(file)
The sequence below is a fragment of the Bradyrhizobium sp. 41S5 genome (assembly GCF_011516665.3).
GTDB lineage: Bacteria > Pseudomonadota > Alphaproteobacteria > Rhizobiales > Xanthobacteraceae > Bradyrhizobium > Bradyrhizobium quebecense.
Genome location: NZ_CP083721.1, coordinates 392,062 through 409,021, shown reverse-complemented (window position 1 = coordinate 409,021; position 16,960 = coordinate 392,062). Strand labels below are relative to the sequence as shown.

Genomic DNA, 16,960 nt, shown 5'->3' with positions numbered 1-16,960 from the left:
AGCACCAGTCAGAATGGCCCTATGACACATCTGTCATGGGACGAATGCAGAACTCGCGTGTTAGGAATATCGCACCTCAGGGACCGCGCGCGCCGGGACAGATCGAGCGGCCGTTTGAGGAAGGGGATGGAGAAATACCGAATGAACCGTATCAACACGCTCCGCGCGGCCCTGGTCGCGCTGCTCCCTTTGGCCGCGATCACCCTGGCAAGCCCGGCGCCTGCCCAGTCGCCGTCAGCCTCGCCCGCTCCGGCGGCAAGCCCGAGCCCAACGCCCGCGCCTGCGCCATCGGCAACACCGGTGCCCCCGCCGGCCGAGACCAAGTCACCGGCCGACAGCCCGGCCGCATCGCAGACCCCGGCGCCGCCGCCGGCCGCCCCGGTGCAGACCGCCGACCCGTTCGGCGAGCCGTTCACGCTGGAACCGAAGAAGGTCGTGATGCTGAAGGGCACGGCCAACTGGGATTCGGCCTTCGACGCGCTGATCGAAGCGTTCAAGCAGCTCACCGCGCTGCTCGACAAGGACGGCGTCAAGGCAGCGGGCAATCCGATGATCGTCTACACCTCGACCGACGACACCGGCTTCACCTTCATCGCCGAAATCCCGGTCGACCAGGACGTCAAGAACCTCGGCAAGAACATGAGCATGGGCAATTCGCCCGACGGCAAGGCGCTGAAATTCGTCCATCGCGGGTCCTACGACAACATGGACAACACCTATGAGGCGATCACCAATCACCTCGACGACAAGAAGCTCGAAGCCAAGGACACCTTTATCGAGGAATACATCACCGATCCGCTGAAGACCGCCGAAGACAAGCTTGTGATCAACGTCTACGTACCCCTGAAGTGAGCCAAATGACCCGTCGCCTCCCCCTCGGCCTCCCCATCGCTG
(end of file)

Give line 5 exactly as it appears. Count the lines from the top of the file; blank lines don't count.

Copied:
AGCACCAGTCAGAATGGCCCTATGACACATCTGTCATGGGACGAATGCAGAACTCGCGTGTTAGGAATATCGCACCTCAGGGACCGCGCGCGCCGGGACAGATCGAGCGGCCGTTTGAGGAAGGGGATGGAGAAATACCGAATGAACCGTATCAACACGCTCCGCGCGGCCCTGGTCGCGCTGCTCCCTTTGGCCGCGATCACCCTGGCAAGCCCGGCGCCTGCCCAGTCGCCGTCAGCCTCGCCCGCTCCGGCGGCAAGCCCGAGCCCAACGCCCGCGCCTGCGCCATCGGCAACACCGGTGCCCCCGCCGGCCGAGACCAAGTCACCGGCCGACAGCCCGGCCGCATCGCAGACCCCGGCGCCGCCGCCGGCCGCCCCGGTGCAGACCGCCGACCCGTTCGGCGAGCCGTTCACGCTGGAACCGAAGAAGGTCGTGATGCTGAAGGGCACGGCCAACTGGGATTCGGCCTTCGACGCGCTGATCGAAGCGTTCAAGCAGCTCACCGCGCTGCTCGACAAGGACGGCGTCAAGGCAGCGGGCAATCCGATGATCGTCTACACCTCGACCGACGACACCGGCTTCACCTTCATCGCCGAAATCCCGGTCGACCAGGACGTCAAGAACCTCGGCAAGAACATGAGCATGGGCAATTCGCCCGACGGCAAGGCGCTGAAATTCGTCCATCGCGGGTCCTACGACAACATGGACAACACCTATGAGGCGATCACCAATCACCTCGACGACAAGAAGCTCGAAGCCAAGGACACCTTTATCGAGGAATACATCACCGATCCGCTGAAGACCGCCGAAGACAAGCTTGTGATCAACGTCTACGTACCCCTGAAGTGAGCCAAATGACCCGTCGCCTCCCCCTCGGCCTCCCCATCGCTG